Last week, as the global Savory Hub Network gathered at Paicines Ranch, this article was printed in the San Mateo Journal. It states that:
“Climate change and global warming are usually associated with burning fossil fuels, but, according to the Guardian, “the global livestock industry produces more greenhouse gas emissions than all cars, planes, trains and ships combined.”
Every pound of meat produces over 33 pounds of carbon dioxide, whereas plants produce merely three. Many environmental restoration plans preach the reduction of transportation emissions and an end to deforestation, but fail to acknowledge that the main contributor to global warming is meat production.”
Regenerative agriculture is the solution
As suggested by my fellow Savory hubbers, I wrote a response to this article to the San Mateo County Journal. Here is my response:
Last week I was in the Bay Area for the Savory Institute‘s Artisans of the Grasslands Conference. My husband and I work to advance holistic management in Northern California and Nevada and serve the region with a holistic management learning site and demonstration ranch in Modoc County, California. While we celebrate diversity in the environment, lifestyles and cultures, as it is the foundation for health, we do not support the claim that vegetarianism is better for the environment, as stated by Karan Nevatia in his Student News column titled Another View of Vegetarianism published in the Oct. 3 -4, 2015 issue of the Weekend Journal.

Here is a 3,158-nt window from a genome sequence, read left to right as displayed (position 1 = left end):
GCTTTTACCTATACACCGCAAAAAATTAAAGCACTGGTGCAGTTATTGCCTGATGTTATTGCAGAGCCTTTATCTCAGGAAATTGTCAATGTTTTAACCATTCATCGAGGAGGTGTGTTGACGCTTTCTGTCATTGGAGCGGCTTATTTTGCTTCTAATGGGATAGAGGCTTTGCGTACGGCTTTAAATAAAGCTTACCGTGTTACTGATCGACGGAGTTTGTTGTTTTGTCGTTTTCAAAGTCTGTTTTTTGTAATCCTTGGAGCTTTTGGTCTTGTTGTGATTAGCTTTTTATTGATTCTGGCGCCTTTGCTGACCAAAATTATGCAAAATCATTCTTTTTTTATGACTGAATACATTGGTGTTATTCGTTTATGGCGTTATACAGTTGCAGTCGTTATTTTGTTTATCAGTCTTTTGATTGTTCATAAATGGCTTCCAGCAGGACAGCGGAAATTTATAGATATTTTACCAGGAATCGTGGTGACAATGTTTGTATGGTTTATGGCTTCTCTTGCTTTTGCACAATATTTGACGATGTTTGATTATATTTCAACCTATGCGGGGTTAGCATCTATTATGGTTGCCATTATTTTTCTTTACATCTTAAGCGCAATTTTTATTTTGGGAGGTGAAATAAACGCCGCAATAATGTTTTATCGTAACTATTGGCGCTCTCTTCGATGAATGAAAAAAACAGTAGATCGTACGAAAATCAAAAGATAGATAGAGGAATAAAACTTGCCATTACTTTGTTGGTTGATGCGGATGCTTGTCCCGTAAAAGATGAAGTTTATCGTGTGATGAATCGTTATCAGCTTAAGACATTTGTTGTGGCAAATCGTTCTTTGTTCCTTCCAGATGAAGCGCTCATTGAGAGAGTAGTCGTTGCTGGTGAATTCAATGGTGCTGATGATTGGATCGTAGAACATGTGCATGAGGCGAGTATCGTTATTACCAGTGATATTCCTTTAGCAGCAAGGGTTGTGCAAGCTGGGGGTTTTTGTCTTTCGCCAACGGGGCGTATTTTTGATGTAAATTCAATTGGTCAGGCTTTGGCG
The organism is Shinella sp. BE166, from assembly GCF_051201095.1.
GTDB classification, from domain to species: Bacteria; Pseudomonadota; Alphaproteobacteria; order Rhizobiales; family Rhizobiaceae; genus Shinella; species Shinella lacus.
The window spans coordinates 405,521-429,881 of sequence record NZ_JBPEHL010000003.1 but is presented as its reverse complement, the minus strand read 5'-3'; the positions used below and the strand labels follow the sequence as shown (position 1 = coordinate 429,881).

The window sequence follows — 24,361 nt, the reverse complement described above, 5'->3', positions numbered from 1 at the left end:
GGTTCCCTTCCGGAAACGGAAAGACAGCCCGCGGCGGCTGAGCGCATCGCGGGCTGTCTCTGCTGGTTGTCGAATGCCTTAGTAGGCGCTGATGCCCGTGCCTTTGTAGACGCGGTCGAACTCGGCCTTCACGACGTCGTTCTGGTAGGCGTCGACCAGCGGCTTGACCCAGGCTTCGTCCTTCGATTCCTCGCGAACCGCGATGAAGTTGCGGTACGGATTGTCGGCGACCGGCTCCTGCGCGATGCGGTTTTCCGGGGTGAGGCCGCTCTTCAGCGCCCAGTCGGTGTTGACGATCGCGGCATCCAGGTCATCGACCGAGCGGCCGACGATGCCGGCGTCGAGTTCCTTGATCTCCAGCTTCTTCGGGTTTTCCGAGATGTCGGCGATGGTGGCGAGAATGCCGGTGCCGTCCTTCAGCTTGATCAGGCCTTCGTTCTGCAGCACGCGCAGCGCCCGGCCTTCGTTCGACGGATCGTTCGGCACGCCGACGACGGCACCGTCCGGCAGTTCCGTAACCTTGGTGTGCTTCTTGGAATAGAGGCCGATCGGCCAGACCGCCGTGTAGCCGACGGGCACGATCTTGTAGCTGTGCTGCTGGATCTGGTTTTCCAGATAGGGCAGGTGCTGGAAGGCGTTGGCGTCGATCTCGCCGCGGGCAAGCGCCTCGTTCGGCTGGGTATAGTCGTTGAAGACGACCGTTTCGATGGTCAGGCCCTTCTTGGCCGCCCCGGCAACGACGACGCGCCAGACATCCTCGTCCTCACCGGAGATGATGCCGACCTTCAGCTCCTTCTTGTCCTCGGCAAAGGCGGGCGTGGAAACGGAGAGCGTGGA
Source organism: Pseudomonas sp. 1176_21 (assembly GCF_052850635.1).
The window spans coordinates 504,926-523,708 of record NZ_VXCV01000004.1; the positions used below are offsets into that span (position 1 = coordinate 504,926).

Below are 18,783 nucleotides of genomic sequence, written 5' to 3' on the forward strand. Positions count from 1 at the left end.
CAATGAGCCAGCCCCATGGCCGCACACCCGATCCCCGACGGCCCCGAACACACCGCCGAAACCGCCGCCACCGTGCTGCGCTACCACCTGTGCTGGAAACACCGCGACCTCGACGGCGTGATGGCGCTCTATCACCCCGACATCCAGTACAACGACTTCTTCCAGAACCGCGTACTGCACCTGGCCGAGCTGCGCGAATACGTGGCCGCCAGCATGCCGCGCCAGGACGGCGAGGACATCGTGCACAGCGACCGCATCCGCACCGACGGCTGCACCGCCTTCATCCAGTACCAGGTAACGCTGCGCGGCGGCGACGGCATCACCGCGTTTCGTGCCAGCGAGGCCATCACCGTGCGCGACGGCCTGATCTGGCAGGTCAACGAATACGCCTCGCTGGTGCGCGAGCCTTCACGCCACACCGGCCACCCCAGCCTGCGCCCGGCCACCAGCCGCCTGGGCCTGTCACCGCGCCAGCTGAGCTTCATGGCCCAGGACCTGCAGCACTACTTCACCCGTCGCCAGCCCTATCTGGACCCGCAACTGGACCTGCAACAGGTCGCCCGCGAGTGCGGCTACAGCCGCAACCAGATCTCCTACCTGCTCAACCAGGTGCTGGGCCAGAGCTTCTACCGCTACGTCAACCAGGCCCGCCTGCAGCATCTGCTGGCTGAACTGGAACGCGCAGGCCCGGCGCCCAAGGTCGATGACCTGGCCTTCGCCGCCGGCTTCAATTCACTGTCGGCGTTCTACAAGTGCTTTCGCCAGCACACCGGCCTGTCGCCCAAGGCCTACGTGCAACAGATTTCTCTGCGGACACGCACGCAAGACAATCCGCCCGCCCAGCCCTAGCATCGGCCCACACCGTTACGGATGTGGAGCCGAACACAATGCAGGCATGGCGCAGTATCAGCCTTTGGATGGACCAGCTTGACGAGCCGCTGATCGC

Livestock play a vital role in a healthy ecosystem. Most vegetables are produced on industrial farms (organic or otherwise) that rely on machines, fertilizers and other agents that destroy precious top soil. It is important to grow top soil because it stores carbon otherwise emitted into the atmosphere. Properly managed livestock roaming over grasslands are far better for the environment than farmed fields where top soil is exposed, plowed and depleted. Most statistics quoted in the student’s column referred to conventionally produced livestock in confinement animal feeding operations.
Grasslands, because of their sheer size – 40% of Earth’s land surface – and their inherent ability to store more carbon in their soils than any other environment, are our best opportunity for carbon sequestration. For each 1% increase in soil organic matter achieved on the world’s 5 billion hectares of grasslands, 64 ppm of carbon dioxide would be removed from atmospheric circulation.
Proper management of grazers on the grasslands of the world is key to restoring healthy grassland soils. In one study we have seen a 400% increase in permanent soil carbon on land under Holistic Planned Grazing, relative to the neighboring land managed conventionally.
The solution is regenerative agriculture not vegetarianism, specifically. To understand regenerative agriculture, please watch this 3 minute and 56 second video by Kiss the Ground: http://thesoilstory.com/